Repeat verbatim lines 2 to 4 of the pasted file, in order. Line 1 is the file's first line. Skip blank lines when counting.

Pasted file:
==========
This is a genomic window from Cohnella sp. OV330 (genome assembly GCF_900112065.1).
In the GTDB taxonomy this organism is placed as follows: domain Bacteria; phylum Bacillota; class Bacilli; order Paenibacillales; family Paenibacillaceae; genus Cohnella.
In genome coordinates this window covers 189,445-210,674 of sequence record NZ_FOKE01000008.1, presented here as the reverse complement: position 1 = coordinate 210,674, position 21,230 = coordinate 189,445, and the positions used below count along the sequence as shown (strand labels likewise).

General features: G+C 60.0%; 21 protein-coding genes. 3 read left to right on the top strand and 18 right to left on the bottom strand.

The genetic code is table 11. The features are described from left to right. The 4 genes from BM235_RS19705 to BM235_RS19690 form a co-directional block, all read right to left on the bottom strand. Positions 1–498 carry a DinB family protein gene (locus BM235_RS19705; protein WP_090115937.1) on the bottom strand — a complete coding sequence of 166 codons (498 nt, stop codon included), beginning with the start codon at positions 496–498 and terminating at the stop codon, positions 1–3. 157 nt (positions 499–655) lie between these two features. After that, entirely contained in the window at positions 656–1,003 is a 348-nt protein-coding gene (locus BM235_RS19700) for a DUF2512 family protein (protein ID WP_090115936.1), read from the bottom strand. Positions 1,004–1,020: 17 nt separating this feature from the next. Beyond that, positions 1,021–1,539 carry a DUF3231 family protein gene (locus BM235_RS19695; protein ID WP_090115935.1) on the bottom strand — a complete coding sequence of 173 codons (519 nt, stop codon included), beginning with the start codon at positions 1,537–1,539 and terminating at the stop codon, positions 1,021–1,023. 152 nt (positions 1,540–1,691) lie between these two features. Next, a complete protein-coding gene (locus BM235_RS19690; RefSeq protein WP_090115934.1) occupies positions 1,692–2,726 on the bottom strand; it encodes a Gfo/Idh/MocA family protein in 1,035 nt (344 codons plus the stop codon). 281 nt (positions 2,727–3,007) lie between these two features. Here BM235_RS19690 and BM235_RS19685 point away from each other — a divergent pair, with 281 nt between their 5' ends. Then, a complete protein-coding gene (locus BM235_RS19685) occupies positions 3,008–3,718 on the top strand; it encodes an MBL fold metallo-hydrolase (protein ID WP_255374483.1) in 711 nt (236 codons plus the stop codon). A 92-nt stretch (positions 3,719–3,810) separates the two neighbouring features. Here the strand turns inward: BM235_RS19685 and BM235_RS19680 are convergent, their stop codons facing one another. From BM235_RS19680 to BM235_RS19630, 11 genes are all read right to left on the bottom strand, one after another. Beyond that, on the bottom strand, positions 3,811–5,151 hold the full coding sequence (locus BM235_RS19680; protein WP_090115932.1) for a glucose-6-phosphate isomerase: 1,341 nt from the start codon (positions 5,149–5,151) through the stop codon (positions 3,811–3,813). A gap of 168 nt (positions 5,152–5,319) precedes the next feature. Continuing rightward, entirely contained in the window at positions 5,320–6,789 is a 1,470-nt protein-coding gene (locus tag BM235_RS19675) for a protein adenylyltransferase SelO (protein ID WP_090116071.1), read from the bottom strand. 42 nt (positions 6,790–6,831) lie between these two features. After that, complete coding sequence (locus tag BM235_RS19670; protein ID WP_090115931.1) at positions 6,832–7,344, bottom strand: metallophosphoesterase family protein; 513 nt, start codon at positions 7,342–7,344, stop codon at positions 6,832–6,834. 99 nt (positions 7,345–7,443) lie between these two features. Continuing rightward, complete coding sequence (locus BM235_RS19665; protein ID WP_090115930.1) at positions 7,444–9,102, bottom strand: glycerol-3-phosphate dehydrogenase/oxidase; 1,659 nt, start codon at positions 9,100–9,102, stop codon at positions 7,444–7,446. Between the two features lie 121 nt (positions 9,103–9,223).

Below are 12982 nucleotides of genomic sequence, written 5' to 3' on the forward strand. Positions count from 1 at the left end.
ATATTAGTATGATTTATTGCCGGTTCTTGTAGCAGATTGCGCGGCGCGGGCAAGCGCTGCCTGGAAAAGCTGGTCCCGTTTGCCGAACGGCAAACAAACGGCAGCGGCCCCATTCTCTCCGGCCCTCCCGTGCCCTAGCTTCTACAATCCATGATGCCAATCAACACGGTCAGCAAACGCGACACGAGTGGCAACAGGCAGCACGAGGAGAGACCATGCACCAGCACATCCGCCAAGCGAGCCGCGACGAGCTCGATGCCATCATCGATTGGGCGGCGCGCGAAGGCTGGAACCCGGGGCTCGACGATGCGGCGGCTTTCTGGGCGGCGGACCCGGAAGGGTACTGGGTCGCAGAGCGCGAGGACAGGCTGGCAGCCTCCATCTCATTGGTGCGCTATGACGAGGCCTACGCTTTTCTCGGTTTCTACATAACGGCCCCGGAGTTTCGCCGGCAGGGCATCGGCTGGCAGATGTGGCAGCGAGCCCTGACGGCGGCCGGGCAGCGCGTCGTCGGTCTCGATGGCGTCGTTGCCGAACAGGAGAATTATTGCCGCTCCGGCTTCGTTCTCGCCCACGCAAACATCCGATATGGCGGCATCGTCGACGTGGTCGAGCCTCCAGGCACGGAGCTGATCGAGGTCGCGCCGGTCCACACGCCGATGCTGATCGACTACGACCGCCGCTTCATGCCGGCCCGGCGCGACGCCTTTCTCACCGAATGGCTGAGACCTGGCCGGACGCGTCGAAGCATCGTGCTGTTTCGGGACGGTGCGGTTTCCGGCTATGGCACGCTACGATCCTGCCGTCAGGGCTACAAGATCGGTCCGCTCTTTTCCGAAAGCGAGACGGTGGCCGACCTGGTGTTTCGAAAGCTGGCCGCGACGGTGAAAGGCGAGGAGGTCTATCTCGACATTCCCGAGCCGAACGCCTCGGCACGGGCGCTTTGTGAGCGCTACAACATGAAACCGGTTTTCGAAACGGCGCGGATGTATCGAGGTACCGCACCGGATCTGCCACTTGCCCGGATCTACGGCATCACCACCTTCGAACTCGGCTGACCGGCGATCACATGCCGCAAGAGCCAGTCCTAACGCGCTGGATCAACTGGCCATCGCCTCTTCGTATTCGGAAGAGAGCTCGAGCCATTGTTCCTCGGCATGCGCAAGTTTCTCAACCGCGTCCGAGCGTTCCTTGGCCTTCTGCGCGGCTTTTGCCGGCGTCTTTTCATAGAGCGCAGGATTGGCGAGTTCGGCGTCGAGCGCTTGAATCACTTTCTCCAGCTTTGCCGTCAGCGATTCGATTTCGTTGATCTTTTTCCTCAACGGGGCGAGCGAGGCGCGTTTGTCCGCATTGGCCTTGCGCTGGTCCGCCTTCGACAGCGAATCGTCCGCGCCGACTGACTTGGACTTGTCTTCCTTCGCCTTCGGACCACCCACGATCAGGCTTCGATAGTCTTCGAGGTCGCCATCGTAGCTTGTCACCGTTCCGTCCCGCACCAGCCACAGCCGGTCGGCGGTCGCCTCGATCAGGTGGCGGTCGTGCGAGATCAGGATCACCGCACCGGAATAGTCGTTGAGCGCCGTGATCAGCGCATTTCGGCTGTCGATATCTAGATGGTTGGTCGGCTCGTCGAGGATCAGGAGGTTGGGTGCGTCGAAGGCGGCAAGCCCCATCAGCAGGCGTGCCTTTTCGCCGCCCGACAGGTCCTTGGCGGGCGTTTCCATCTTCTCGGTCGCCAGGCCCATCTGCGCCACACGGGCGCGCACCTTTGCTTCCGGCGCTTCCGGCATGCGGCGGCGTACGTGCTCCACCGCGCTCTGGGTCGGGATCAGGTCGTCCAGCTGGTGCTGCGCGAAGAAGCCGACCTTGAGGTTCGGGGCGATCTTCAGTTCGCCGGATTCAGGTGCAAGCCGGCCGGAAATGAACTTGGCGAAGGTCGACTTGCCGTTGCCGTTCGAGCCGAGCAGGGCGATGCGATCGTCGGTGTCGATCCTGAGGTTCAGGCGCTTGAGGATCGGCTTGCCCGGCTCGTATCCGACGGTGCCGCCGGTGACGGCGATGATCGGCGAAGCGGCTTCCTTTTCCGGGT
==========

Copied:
In the GTDB taxonomy this organism is placed as follows: domain Bacteria; phylum Bacillota; class Bacilli; order Paenibacillales; family Paenibacillaceae; genus Cohnella.
In genome coordinates this window covers 189,445-210,674 of sequence record NZ_FOKE01000008.1, presented here as the reverse complement: position 1 = coordinate 210,674, position 21,230 = coordinate 189,445, and the positions used below count along the sequence as shown (strand labels likewise).

General features: G+C 60.0%; 21 protein-coding genes. 3 read left to right on the top strand and 18 right to left on the bottom strand.